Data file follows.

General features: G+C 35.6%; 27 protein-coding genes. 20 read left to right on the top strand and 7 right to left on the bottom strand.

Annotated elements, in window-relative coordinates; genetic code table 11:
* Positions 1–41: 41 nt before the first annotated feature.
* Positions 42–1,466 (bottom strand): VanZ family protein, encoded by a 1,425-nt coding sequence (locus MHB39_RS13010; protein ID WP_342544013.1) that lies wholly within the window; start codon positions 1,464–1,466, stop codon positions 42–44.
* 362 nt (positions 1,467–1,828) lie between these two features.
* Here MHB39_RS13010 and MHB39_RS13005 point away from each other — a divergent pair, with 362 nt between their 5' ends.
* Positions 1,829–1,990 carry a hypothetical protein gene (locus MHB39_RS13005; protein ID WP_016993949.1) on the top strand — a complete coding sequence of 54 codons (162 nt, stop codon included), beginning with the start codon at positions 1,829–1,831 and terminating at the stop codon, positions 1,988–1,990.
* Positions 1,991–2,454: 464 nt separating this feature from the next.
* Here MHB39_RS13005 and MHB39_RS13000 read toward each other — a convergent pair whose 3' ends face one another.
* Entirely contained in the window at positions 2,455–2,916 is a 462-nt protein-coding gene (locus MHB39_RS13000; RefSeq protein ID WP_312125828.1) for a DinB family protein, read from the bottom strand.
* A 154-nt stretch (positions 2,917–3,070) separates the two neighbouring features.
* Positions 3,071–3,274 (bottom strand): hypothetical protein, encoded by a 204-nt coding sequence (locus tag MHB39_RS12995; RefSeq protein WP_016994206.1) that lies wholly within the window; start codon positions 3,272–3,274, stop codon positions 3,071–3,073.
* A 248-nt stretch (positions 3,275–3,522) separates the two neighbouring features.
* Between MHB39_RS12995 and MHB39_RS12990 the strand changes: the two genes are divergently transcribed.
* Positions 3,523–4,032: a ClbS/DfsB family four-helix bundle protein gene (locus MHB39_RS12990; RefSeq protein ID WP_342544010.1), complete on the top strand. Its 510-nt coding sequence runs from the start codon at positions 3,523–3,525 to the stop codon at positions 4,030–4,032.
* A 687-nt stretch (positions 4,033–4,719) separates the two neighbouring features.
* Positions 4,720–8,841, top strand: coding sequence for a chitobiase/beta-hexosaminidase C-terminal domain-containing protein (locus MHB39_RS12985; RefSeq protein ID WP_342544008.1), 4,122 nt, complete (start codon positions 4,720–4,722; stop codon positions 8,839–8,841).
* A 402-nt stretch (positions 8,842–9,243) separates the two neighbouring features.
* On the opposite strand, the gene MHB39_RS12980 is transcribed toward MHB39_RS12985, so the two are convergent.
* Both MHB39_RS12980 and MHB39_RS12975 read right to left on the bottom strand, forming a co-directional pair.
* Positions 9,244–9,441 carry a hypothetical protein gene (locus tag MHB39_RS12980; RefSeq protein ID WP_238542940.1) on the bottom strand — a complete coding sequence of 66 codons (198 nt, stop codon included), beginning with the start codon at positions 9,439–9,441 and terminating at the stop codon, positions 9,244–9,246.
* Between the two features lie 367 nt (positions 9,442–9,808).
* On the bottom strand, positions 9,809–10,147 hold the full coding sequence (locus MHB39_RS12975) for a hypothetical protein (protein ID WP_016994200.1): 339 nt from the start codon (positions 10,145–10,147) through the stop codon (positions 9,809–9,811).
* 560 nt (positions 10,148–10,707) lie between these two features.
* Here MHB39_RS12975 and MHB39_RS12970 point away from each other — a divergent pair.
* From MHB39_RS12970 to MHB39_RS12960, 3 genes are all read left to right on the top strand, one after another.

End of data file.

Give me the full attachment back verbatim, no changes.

General features: G+C 35.6%; 27 protein-coding genes. 20 read left to right on the top strand and 7 right to left on the bottom strand.

Annotated elements, in window-relative coordinates; genetic code table 11:
* Positions 1–41: 41 nt before the first annotated feature.
* Positions 42–1,466 (bottom strand): VanZ family protein, encoded by a 1,425-nt coding sequence (locus MHB39_RS13010; protein ID WP_342544013.1) that lies wholly within the window; start codon positions 1,464–1,466, stop codon positions 42–44.
* 362 nt (positions 1,467–1,828) lie between these two features.
* Here MHB39_RS13010 and MHB39_RS13005 point away from each other — a divergent pair, with 362 nt between their 5' ends.
* Positions 1,829–1,990 carry a hypothetical protein gene (locus MHB39_RS13005; protein ID WP_016993949.1) on the top strand — a complete coding sequence of 54 codons (162 nt, stop codon included), beginning with the start codon at positions 1,829–1,831 and terminating at the stop codon, positions 1,988–1,990.
* Positions 1,991–2,454: 464 nt separating this feature from the next.
* Here MHB39_RS13005 and MHB39_RS13000 read toward each other — a convergent pair whose 3' ends face one another.
* Entirely contained in the window at positions 2,455–2,916 is a 462-nt protein-coding gene (locus MHB39_RS13000; RefSeq protein ID WP_312125828.1) for a DinB family protein, read from the bottom strand.
* A 154-nt stretch (positions 2,917–3,070) separates the two neighbouring features.
* Positions 3,071–3,274 (bottom strand): hypothetical protein, encoded by a 204-nt coding sequence (locus tag MHB39_RS12995; RefSeq protein WP_016994206.1) that lies wholly within the window; start codon positions 3,272–3,274, stop codon positions 3,071–3,073.
* A 248-nt stretch (positions 3,275–3,522) separates the two neighbouring features.
* Between MHB39_RS12995 and MHB39_RS12990 the strand changes: the two genes are divergently transcribed.
* Positions 3,523–4,032: a ClbS/DfsB family four-helix bundle protein gene (locus MHB39_RS12990; RefSeq protein ID WP_342544010.1), complete on the top strand. Its 510-nt coding sequence runs from the start codon at positions 3,523–3,525 to the stop codon at positions 4,030–4,032.
* A 687-nt stretch (positions 4,033–4,719) separates the two neighbouring features.
* Positions 4,720–8,841, top strand: coding sequence for a chitobiase/beta-hexosaminidase C-terminal domain-containing protein (locus MHB39_RS12985; RefSeq protein ID WP_342544008.1), 4,122 nt, complete (start codon positions 4,720–4,722; stop codon positions 8,839–8,841).
* A 402-nt stretch (positions 8,842–9,243) separates the two neighbouring features.
* On the opposite strand, the gene MHB39_RS12980 is transcribed toward MHB39_RS12985, so the two are convergent.
* Both MHB39_RS12980 and MHB39_RS12975 read right to left on the bottom strand, forming a co-directional pair.
* Positions 9,244–9,441 carry a hypothetical protein gene (locus tag MHB39_RS12980; RefSeq protein ID WP_238542940.1) on the bottom strand — a complete coding sequence of 66 codons (198 nt, stop codon included), beginning with the start codon at positions 9,439–9,441 and terminating at the stop codon, positions 9,244–9,246.
* Between the two features lie 367 nt (positions 9,442–9,808).
* On the bottom strand, positions 9,809–10,147 hold the full coding sequence (locus MHB39_RS12975) for a hypothetical protein (protein ID WP_016994200.1): 339 nt from the start codon (positions 10,145–10,147) through the stop codon (positions 9,809–9,811).
* 560 nt (positions 10,148–10,707) lie between these two features.
* Here MHB39_RS12975 and MHB39_RS12970 point away from each other — a divergent pair.
* From MHB39_RS12970 to MHB39_RS12960, 3 genes are all read left to right on the top strand, one after another.